Obsessed with the ideological fantasy of market democracy, the cartoon in The New Yorker is hence another expression of the ideological fantasy of market discourse. It however no longer just represents this fantasy of the 1990s. Juxtaposition with the signifier of ‘terrorism,’ has placed this ideological fantasy in a radically new context, that of the world after 9/11. The cartoon is no longer just about the ideological fantasy but also gives an inkling of how it might have been affected. The fantasy is offered a reality check. The reality check of 9/11 however does not lead to such a disturbance or violation that the fantasy is outrightly being disbanded. As is often the case with fantasies, the fantasy remains largely intact – therewith only confirming its fantastic status – and gets reconfigured at best. The FutureMAP case illustrates that the fantasy is still alive and kicking when the Pentagon literally tried to release it for dealing with terrorism. Apart from the customary objections to the ‘state’-‘market’ displacement, responses to the program primarily showed that although the ideological fantasy is still firmly in place, its proper site for expression has shifted.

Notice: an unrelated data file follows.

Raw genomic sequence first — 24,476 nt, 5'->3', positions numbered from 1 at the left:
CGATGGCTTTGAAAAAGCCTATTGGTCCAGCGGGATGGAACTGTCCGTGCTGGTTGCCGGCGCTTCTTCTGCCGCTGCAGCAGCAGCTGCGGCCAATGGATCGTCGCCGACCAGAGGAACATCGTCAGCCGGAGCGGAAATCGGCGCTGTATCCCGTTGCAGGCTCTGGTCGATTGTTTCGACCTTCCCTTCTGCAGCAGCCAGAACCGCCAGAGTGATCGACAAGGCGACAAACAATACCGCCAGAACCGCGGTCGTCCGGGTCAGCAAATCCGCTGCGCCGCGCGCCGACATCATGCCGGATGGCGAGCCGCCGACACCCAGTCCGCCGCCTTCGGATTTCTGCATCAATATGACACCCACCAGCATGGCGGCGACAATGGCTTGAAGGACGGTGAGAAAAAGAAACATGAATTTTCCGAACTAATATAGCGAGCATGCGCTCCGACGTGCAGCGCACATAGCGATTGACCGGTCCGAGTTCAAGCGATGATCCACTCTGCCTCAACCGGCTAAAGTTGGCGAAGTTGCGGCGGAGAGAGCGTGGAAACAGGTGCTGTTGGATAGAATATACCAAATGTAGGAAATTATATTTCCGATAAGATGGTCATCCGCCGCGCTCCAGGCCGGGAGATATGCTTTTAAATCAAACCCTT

We learn from Friedman what this new position of the fantasy is. Despite the impact of the signifier of ‘terrorism,’ the fantasy remained intact. The reconfiguration that took place nearly overnight, now places the market fantasy in a new constellation constructed around the signifier of “America.” As a response to the attacks on America, in the new post-9/11 discourse, markets and their fantasies have been brought safely under the aegis of America. The implications of this shift still need to be examined, but specifically the market fantasy is siding with America and thus become further fortified. The fantasy has become a patriotic fantasy. The ‘state’-‘market’ displacement has become a patriotic act and hence one sees no constraints in outsourcing or subcontracting the war on terror. Conversely, those who take issue with it either within or outside the US, can count on a patriotic repudiation. Whoever is against the market, is against us.